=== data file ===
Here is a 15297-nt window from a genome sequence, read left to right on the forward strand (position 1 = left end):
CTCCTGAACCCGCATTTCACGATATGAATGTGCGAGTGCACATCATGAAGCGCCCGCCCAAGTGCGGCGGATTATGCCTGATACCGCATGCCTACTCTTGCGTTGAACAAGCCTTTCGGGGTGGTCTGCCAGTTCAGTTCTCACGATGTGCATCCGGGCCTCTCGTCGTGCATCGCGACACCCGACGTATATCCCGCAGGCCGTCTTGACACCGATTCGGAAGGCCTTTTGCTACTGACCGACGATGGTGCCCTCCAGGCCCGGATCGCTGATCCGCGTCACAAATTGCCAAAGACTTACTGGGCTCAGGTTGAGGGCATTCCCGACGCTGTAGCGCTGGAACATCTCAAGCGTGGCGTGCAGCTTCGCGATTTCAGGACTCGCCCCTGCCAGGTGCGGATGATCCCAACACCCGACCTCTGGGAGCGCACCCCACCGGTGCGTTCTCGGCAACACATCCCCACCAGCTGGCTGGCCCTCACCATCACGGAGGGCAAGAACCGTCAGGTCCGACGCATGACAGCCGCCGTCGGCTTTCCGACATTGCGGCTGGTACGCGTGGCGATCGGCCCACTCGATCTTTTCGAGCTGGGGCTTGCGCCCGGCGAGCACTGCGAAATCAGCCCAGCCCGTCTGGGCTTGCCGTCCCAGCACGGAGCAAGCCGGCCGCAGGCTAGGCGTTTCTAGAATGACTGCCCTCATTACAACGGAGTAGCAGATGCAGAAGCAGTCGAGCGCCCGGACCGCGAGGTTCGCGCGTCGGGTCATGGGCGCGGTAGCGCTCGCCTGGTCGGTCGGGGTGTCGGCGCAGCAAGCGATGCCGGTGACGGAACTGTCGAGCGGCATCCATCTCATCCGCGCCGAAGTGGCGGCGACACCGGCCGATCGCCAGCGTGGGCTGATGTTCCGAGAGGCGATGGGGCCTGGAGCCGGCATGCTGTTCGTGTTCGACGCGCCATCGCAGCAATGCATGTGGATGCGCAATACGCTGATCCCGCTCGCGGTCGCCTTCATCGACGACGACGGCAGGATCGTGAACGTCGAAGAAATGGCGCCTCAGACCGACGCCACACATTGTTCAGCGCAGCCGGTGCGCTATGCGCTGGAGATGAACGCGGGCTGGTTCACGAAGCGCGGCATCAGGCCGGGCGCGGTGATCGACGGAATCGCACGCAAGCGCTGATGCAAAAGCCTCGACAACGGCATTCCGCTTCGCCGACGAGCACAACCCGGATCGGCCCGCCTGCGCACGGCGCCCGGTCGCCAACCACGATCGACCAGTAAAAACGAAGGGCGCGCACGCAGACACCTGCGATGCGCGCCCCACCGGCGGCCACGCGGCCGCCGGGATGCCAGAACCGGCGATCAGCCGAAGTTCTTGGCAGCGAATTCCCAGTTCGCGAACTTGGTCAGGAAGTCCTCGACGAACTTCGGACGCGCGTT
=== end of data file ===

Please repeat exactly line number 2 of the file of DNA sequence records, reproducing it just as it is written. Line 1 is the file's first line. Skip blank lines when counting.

CTCCTGAACCCGCATTTCACGATATGAATGTGCGAGTGCACATCATGAAGCGCCCGCCCAAGTGCGGCGGATTATGCCTGATACCGCATGCCTACTCTTGCGTTGAACAAGCCTTTCGGGGTGGTCTGCCAGTTCAGTTCTCACGATGTGCATCCGGGCCTCTCGTCGTGCATCGCGACACCCGACGTATATCCCGCAGGCCGTCTTGACACCGATTCGGAAGGCCTTTTGCTACTGACCGACGATGGTGCCCTCCAGGCCCGGATCGCTGATCCGCGTCACAAATTGCCAAAGACTTACTGGGCTCAGGTTGAGGGCATTCCCGACGCTGTAGCGCTGGAACATCTCAAGCGTGGCGTGCAGCTTCGCGATTTCAGGACTCGCCCCTGCCAGGTGCGGATGATCCCAACACCCGACCTCTGGGAGCGCACCCCACCGGTGCGTTCTCGGCAACACATCCCCACCAGCTGGCTGGCCCTCACCATCACGGAGGGCAAGAACCGTCAGGTCCGACGCATGACAGCCGCCGTCGGCTTTCCGACATTGCGGCTGGTACGCGTGGCGATCGGCCCACTCGATCTTTTCGAGCTGGGGCTTGCGCCCGGCGAGCACTGCGAAATCAGCCCAGCCCGTCTGGGCTTGCCGTCCCAGCACGGAGCAAGCCGGCCGCAGGCTAGGCGTTTCTAGAATGACTGCCCTCATTACAACGGAGTAGCAGATGCAGAAGCAGTCGAGCGCCCGGACCGCGAGGTTCGCGCGTCGGGTCATGGGCGCGGTAGCGCTCGCCTGGTCGGTCGGGGTGTCGGCGCAGCAAGCGATGCCGGTGACGGAACTGTCGAGCGGCATCCATCTCATCCGCGCCGAAGTGGCGGCGACACCGGCCGATCGCCAGCGTGGGCTGATGTTCCGAGAGGCGATGGGGCCTGGAGCCGGCATGCTGTTCGTGTTCGACGCGCCATCGCAGCAATGCATGTGGATGCGCAATACGCTGATCCCGCTCGCGGTCGCCTTCATCGACGACGACGGCAGGATCGTGAACGTCGAAGAAATGGCGCCTCAGACCGACGCCACACATTGTTCAGCGCAGCCGGTGCGCTATGCGCTGGAGATGAACGCGGGCTGGTTCACGAAGCGCGGCATCAGGCCGGGCGCGGTGATCGACGGAATCGCACGCAAGCGCTGATGCAAAAGCCTCGACAACGGCATTCCGCTTCGCCGACGAGCACAACCCGGATCGGCCCGCCTGCGCACGGCGCCCGGTCGCCAACCACGATCGACCAGTAAAAACGAAGGGCGCGCACGCAGACACCTGCGATGCGCGCCCCACCGGCGGCCACGCGGCCGCCGGGATGCCAGAACCGGCGATCAGCCGAAGTTCTTGGCAGCGAATTCCCAGTTCGCGAACTTGGTCAGGAAGTCCTCGACGAACTTCGGACGCGCGTT